Olaf was the son of Harold Grenske, a lord in Norway. Olaf Haraldsson, often called "the Fat", spent his youth as a pirate. He was baptized in Rouen, and in 1013, went to England to aid King Ethelred against the Danes. He returned to Norway in 1015, captured most of Norway back from the Danes and Swedes, defeated Earl Sweyn at the battle of Nesjar in 1016, and became king. He set about unifying and Christianizing his realm, but the harshness of his rule precipitated a revolt of the nobles in 1029, and aided by Canute of Denmark, they defeated him and forced him to flee to Russia. He returned in 1030 and attempted to recover his kingdom, but was slain at the Battle of Stiklestad in Norway on July 29th. Though not too popular during his lifetime, miracles were reported at his shrine, and a chapel was built, which became the cathedral of Trondheim; it became a great pilgrimage center for all Scandinavia. He is one of the great heroes of Norway for his efforts to unify and Christianize Norway, of which he is patron. He was canonized in 1164 and his feast day is July 29th.

Sweden's patron saint

St. Bridget of Sweden
Feast Day: July 23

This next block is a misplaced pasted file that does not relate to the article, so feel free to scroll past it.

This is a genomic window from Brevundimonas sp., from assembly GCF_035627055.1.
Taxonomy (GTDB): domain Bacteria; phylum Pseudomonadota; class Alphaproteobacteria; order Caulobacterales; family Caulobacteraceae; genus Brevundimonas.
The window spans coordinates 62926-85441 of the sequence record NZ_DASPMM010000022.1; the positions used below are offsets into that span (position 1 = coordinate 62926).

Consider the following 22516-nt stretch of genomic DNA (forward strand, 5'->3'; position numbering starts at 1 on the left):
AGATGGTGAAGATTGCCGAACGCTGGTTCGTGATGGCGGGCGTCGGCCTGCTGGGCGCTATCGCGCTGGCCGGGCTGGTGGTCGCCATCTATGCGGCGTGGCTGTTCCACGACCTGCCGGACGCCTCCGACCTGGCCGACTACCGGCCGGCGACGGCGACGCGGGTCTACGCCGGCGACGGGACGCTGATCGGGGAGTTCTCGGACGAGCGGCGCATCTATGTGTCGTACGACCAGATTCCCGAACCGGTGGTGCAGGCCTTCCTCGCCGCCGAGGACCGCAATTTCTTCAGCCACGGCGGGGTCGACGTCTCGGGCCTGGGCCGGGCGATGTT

Patron of Sweden

Saint Birgitta was the daughter of Uppland’s Lagman, Birger Petersson and his wife, Ingeborg, who was a member of the same clan as the reigning family. Birgitta’s family was pious; her father went to confession every Friday and made long and arduous pilgrimages as far away as the Holy Land.

Birgitta’s mother died, leaving Birgitta, ten years old, Katharine, nine and a newborn baby boy, Israel. The children were sent to their maternal aunt for further education and care. It seems that as a young child, Birgitta had a dream-vision of The Man of Sorrows. This dream was very vivid. Birgitta asked Him who had done that to Him. His answer: ‘All those who despise my love.’ The memory of this dream never left Birgitta and may have even left an indelible mark on her sub-conscious. As was usual during the Middle Ages, Birgitta was married when she was 13 years old to a young man, Ulf Gudmarsson with whom she had eight children, four daughters and four sons, all of them survived infancy, and that was very rare at that time.